- by K.P. Kavafis (C.P. Cavafy)
As you set out on the way to Ithaca
hope that the road is a long one,
filled with adventures, filled with understanding.
The Laestrygonians and the Cyclopes,
Poseidon in his anger: do not fear them,
you’ll never come across them on your way
as long as your mind stays aloft, and a choice
emotion touches your spirit and your body.
The Laestrygonians and the Cyclopes,
savage Poseidon; you’ll not encounter them
unless you carry them within your soul,
unless your soul sets them up before you.
Hope that the road is a long one.
Many may the summer mornings be
when—with what pleasure, with what joy—
you first put in to harbors new to your eyes;
may you stop at Phoenician trading posts
and there acquire fine goods:
mother-of-pearl and coral, amber and ebony,
and heady perfumes of every kind:
as many heady perfumes as you can.
To many Egyptian cities may you go
so you may learn, and go on learning, from their sages.
Always keep Ithaca in your mind;
to reach her is your destiny.
But do not rush your journey in the least.
Better that it last for many years;
that you drop anchor at the island an old man,
rich with all you’ve gotten on the way,
not expecting Ithaca to make you rich.
Ithaca gave to you the beautiful journey;
without her you’d not have set upon the road.
But she has nothing left to give you any more.
And if you find her poor, Ithaca did not deceive you.
As wise as you’ll have become, with so much experience,
you’ll have understood, by then, what these Ithacas mean.
In high school my son was asked to contribute a poem that was meaningful to him for a booklet complied by his AP English Literature class. ITHACA was his choice. I recently stumbled across the poem again, thinking how surprised I was that this complex and thoughtful poem was his selection. That at the age of not quite eighteen, he understood something about the nature of journeys and setting goals and the hidden significance of the unexpected. This, on the precipice of personal challenges over the next six years that would change his life, redefine him, and reorient his compass.
Do we not all "hope that the road is long" and full of adventure, full of knowledge? Are we able and willing to set down our fears and refuse to "carry them within" as we set out upon our journeys? I suspect many of us head out in pursuit of our grand desires mostly unaware the journey has no more to give than the beauty of the voyage. Ithaca, as the poet writes, will not make you rich.
I like to think my son had an intuition of the difficult and life-changing pathways ahead for him. That he understood the value of mountains climbed and challenges met, the gift in an unexpected view. Certainly he knew very young that nothing is a given. He picked a star and followed it on through the dark.
Somewhere along the road toward a goal, the journey becomes all. I think of Samuel Taylor Coleridge sailing from England to Malta in 1804 - his ambition to repair his health in a warmer clime, to regain his poetic focus and stoke the powers of creative fire. Coleridge's journey at sea did indeed deepen the keenness of his observations, and served as the catalyst for new poems and imagery. His love of the sea consecrated in his journal, "The Stars that start up, sparkle, dart flames and die away in the Snow of Foam by the vessel's side."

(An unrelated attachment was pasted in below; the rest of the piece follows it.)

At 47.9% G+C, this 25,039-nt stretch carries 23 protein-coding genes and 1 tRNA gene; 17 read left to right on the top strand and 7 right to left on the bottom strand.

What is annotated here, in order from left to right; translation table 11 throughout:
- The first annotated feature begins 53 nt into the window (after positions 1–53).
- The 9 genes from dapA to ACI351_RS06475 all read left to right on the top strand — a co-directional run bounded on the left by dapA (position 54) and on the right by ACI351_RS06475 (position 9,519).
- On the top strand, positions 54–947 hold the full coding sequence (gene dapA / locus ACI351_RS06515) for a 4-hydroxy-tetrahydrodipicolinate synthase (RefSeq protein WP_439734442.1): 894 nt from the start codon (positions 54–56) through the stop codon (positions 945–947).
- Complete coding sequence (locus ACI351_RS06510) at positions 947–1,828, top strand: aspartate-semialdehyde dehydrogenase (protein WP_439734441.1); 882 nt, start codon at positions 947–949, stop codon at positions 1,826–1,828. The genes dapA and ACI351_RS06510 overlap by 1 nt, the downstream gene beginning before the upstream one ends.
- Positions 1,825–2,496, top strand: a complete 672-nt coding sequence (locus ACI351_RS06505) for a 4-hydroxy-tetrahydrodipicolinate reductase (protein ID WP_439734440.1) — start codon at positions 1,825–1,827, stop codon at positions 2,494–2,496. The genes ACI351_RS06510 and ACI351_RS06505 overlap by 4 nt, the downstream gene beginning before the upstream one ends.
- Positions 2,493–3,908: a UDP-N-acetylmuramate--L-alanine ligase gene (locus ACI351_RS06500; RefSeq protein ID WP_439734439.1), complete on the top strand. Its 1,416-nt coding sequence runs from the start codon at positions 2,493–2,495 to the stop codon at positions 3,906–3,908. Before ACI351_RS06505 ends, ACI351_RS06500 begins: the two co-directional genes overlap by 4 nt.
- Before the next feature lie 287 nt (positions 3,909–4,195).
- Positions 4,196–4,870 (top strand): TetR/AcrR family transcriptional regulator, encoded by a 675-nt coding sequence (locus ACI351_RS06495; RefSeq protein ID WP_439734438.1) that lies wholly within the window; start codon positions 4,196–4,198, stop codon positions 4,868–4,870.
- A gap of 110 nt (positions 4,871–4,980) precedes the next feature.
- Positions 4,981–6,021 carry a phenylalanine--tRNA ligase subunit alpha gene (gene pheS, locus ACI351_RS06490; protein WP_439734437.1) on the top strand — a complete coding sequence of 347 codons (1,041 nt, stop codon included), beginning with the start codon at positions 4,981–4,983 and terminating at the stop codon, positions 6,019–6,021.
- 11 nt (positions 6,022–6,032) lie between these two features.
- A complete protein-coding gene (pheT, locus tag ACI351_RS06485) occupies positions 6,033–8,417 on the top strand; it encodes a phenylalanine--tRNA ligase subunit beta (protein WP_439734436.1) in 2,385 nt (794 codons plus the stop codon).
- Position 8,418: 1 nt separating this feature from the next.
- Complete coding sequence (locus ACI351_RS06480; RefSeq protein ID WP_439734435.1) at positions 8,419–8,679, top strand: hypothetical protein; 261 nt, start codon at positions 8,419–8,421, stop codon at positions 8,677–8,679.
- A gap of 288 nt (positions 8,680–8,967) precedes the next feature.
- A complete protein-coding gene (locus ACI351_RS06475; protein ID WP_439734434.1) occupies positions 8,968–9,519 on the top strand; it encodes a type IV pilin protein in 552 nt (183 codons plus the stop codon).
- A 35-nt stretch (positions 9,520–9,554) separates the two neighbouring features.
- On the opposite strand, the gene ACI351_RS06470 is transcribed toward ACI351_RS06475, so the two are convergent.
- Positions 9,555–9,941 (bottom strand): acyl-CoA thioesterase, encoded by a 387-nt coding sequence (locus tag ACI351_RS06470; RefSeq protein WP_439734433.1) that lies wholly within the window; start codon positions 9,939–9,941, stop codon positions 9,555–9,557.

Nonetheless the poet sensed, even as he neared his destination, "Malta, dear Malta as far off as ever."
The island failed to fulfill Coleridge's dreams but the voyage was a poetic highlight of his life. As ITHACA reminds us, our lives are gems of boldness, pearls of adventure, "the summer mornings...when — with what pleasure, with what joy — you first put in to harbors new to your eyes." Ithaca is
the beautiful voyage - for without her we would never have taken the road.
I like to think my son, now in his mid twenties, gazes long and far down the road. Not measuring the miles but the viewpoints along the way. A poem that first spoke to a boy keeps the watch in a young man's heart.
February 4, 2015
It takes a certain maturity of mind to accept that nature works as steadily in rust as in rose petals.
Adam, Auguste Rodin, Cantor Art Museum Sculpture Garden
- Esther Warner Dendel
Three years ago I wrote about the "work value" of artistic versus public service ("A Content Heavy World," 9/14/2012). In this essay I mulled over what I felt was a troubling dissonance between the work value of individual creativity versus practical service to others. An online discussion then evolved which included a Washington physician and a professor in the humanities from the Chicago area. Let me begin by recapping some of our discussion before I pick up this thread in view of the importance of work itself:
"In light of our challenged world, can we value a work life committed to personal pursuits equal to one led in productive service to others? Can we meaningfully balance the social value of the artistic (inclusive of work in the humanities) with production, service, or quantitative science careers?"
Physician: Such an appropriate question for all of us. Especially those who yearn to have a meaningful life. You are asking exactly the question that my daughter, working in the arts and humanities, has had for ten years now. For those of you who are artists as well as pragmatically skilled, the contrast stares you directly in the face. For the rest of us, the choice may not be so stark, but the question still exists. How have you, Glenda, reconciled creative writing vs. your past government work with the U.S. State Department?